John Anderson Admits He’s a Fan of New Country Artists
John Anderson had his first Top 20 hit in 1979 with "Your Lying Blue Eyes," from his self-titled freshman album, and remained steadily on the charts for the next 25 years. But while country music has certainly changed substantially in the past couple of decades, the 60-year-old says that he is a fierce advocate of the shifts in the genre.
"I like some of it. And I’m glad to see the other people involved," Anderson tells The Boot. "I remember when I started playing country music, I was the only cat in the whole place, the only young person, almost. And, back then, I thought to myself, ‘Maybe we could play some music and write some songs that attract some younger folks. Maybe they want to boogie a little bit.’ So we boogied a little."
The tunesmith says that, just as he perhaps is an influence for the new wave of country artists, he was also influenced by some of the hitmakers that preceded him.
"If it weren’t for Waylon [Jennings] and Willie [Nelson], and some of those people really breaking down musical doors and changing things, especially here in Nashville, there would have never been room for a little old long-haired kid from Florida to come up here and think that he could change anything either," Anderson says.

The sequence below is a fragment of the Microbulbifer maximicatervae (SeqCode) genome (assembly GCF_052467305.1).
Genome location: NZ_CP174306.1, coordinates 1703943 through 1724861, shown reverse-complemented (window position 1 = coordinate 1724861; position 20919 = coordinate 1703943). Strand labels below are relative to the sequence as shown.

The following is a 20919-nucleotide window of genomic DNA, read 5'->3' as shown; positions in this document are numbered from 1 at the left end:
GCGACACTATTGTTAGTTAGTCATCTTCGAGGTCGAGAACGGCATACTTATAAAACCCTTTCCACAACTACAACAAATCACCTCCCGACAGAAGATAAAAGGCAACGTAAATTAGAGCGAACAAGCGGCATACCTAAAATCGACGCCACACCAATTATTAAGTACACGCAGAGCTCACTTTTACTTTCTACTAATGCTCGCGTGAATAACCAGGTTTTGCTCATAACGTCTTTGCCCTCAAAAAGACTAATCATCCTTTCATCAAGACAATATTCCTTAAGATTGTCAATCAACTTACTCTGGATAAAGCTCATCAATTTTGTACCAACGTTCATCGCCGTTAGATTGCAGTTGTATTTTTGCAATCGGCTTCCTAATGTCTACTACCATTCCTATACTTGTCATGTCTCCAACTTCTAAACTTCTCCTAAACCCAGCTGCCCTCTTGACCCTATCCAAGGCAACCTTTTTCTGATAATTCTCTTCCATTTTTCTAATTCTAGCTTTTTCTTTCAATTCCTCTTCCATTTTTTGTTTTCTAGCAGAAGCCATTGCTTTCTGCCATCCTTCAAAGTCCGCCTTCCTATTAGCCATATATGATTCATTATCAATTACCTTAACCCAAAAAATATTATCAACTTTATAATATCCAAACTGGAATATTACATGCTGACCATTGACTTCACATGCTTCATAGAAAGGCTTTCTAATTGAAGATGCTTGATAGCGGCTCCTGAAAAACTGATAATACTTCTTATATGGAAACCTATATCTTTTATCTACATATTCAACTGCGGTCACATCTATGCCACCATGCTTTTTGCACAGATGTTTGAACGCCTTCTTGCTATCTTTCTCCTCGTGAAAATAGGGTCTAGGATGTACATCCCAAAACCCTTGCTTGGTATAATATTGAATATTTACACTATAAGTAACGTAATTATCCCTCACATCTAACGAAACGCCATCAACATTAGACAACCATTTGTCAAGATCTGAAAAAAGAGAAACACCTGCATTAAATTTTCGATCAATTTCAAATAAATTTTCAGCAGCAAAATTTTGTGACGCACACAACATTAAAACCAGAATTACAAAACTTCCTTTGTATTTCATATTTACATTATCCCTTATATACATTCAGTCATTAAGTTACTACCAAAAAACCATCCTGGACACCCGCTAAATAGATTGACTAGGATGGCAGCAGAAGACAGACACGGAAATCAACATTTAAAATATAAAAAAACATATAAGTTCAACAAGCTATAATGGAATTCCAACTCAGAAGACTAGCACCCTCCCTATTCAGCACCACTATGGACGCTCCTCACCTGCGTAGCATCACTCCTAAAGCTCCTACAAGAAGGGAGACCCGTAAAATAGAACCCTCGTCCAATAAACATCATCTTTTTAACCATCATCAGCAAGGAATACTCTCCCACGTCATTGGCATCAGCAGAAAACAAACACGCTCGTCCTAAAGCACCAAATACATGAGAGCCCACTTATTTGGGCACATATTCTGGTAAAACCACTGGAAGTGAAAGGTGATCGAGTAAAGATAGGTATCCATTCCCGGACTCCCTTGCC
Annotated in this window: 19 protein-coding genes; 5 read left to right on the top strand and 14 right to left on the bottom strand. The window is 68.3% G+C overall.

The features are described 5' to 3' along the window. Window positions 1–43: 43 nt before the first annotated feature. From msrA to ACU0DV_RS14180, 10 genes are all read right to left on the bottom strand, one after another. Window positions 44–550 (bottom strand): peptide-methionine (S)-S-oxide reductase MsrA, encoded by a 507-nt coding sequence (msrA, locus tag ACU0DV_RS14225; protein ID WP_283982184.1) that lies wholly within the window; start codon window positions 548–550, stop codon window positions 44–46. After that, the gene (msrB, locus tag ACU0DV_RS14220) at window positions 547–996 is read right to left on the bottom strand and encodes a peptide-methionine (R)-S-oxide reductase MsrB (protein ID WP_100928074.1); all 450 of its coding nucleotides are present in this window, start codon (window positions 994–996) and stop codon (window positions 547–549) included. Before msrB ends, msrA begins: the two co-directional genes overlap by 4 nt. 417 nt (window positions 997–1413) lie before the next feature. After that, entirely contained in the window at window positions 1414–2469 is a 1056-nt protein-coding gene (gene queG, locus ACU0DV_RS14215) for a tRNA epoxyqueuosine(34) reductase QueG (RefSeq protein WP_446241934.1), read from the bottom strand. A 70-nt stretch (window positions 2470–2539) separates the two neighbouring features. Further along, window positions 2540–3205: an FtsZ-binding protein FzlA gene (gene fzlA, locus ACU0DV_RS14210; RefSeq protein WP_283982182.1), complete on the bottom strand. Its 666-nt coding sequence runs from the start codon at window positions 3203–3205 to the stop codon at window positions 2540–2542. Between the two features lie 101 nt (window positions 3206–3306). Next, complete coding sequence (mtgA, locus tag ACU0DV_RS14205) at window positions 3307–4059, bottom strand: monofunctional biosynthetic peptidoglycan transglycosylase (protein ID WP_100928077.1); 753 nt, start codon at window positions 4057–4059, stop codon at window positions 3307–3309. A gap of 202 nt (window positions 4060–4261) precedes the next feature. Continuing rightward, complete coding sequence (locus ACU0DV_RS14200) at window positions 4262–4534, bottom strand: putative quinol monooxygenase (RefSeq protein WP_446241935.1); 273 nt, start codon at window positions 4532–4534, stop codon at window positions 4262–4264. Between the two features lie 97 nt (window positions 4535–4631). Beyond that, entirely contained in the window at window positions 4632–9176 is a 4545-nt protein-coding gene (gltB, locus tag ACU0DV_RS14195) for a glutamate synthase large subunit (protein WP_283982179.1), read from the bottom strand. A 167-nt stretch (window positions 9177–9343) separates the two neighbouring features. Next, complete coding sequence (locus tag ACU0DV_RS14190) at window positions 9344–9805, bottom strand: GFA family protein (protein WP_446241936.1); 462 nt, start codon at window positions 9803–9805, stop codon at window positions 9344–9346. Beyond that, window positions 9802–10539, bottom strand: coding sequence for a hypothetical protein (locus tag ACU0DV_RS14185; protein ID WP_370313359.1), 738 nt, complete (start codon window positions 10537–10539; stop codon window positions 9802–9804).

"But seeing those guys -- Waylon Jennings from 1968 to say, ’76, his career and the music that he put out during that time, some of the coolest stuff ever in our genre, probably," he continues. "And then came Willie. Willie was right there pretty much with him. Willie’s cool streak kind of started with "Red Headed Stranger.""
Because of the artists that influenced him, Anderson was also able to help usher in a new wave of fans, who may have never been interested in country music otherwise.
"I feel like we just hung in there and were able to keep playing our stuff," he notes. "And, maybe it bridged some of the gap. I’ve had a lot of people tell me, ‘Man, you’re the guy that turned me on to country music.’ And a lot of those people, that are my age, would have probably been rockers all their life, if they hadn’t gotten turned on to some real good country music, so maybe we helped a little bit."